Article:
Plantlife is a wild plant conservation charity. As of 2023, it manages 24 nature reserves around the United Kingdom. HM King Charles III is patron of the charity.

Formation1989; 35 years ago (1989)
Legal statusNon-profit company
PurposeThe conservation of wild flowers, fungi and other plants primarily in the UK, but also abroad
  • Brewery House, 36 Milford Street, Salisbury, Wiltshire, SP1 2AP, UK
Region served
69 employees (August 2022)
15,000 members (2022)
Chief Executive
Ian Dunn
Main organ
Board of Trustees

History edit

Plantlife was founded in 1989. Its first president was Professor David Bellamy. Peter James was also a founder member and early vice-president.[1]

Its president is Philip Mould OBE and its chairman is Professor David Hill CBE. English gardener and television presenter Rachel De Thame is their vice-president. The chief executive is Ian Dunn, who took over from Marian Spain in 2020.[citation needed]

Function edit

Plantlife's principal activities in Britain include the management of 4,500 acres (18 km2) of rare and important plant habitats as nature reserves, lobbying and campaigning in support of wild plant conservation, and organising surveys aimed at generating public interest in wild plants. Plantlife helps run an annual National Plant Monitoring Survey, and a rare species conservation programme, "Back from the Brink". It was a lead partner of HRH the Prince of Wales' Coronation Meadows project.[2]

Although much of Plantlife's work is centred on plants, it is also involved in the conservation of fungi. Its work in this area includes surveying waxcap grasslands and publishing a strategy for conserving fungi in the UK.[3]

The group also has an international programme which includes projects on medicinal plant conservation and sustainable use in the Himalayas and East Africa.

Plantlife Nature Reserves edit

Ranscombe Farm Reserve in June 2007

Plantlife own the following nature reserves:

County Flowers competition edit

In 2002 Plantlife ran a competition to select county flowers for all counties of the UK. The general public was invited to vote for the bloom they felt most represented their county. The list was declared in 2004.

Although sometimes contested, all have, to date, stuck. The one exception was the county flower of Norfolk: originally Alexanders won the vote. However, a campaign led by the Eastern Daily Press was successful in requesting a change to the poppy, which was felt to be more representative.[citation needed]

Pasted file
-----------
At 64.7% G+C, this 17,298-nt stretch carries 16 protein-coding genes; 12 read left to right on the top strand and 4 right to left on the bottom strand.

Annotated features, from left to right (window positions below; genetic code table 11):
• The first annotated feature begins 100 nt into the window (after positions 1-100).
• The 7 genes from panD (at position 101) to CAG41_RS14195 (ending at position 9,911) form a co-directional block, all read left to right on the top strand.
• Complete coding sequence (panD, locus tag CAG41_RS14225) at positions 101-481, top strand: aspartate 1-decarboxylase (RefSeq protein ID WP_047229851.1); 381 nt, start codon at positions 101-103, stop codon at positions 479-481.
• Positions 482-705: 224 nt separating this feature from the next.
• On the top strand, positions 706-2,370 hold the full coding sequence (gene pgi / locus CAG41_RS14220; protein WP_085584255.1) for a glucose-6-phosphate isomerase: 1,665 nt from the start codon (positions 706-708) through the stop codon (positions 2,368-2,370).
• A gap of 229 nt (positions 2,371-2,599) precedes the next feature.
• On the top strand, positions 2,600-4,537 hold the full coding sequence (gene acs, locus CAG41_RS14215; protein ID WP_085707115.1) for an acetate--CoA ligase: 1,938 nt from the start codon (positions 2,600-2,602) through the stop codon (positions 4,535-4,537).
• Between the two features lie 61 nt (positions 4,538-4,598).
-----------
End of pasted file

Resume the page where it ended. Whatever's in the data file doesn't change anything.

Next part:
The Back from the Brink programme edit

Plantlife's "Back from the Brink" programme was initiated in 1991. Its intention was to focus conservation efforts on some of the rarest plant species in Britain. It initially concentrated on vascular plants but was extended to cover non-vascular ("lower") plants and fungi. As of 2006, 101 species were covered by the programme. The programme included survey work to establish information about populations of these species, monitoring of populations to identify change over time and the factors relating to this, research into ecological requirements of the species, and site management work aimed at maintaining or restoring habitat conditions suitable for these species.

Since 2008 the programme has gradually expanded to include a much larger list of species, this is in response to the publication of both the UK Red List and UK Biodiversity Action Plan. To effectively deliver conservation of an ever expanding list of rare species the work will be directed at habitats, where it is hoped that suites of species will respond.

Important Plant Areas edit

In 2007, Plantlife announced the establishment of 150 Important Plant Areas (or IPAs) across the UK. These areas were nominated for their internationally important wild plant populations. Since then they have been actively raising awareness of these ecologically important habitats and encouraging their long-term protection and improvement through the adoption of an 'ecosystem-based' conservation approach.

The IPA programme is endorsed by national conservation organisations including the RSPB and the Wildlife Trusts, and also by UK government bodies including Natural England, Scottish Natural Heritage and the Countryside Council for Wales.

Plantlife's international team has had some success in spreading the concept abroad.[4]

No Mow May edit

The No Mow May initiative encourages gardeners in the UK to not mow their lawn in the month of May so that plant diversity is increased and nectar can be produced for insects.[5]

See also edit

References edit

  1. ^ Marren, Peter (30 March 2014). "Obituary. Peter James: Lichenologist who was one of the first to establish the study of these primitive plants as a scientific speciality". The Independent. Archived from the original on 26 May 2022.
  2. ^ "Coronation Meadows project". Plantlife website. 2015.
  3. ^ "Saving the Forgotten Kingdom: A Strategy for the Conservation of the UK's Fungi". Plantlife website. 2009.
  4. ^ "Important Plant Areas Around the World". Plantlife website. May 2010. Archived from the original on 18 July 2011.
  5. ^ Horton, Helena (29 April 2022). "Mow problem: gardeners encouraged not to cut lawns in May". The Guardian. Retrieved 30 April 2022.

External links edit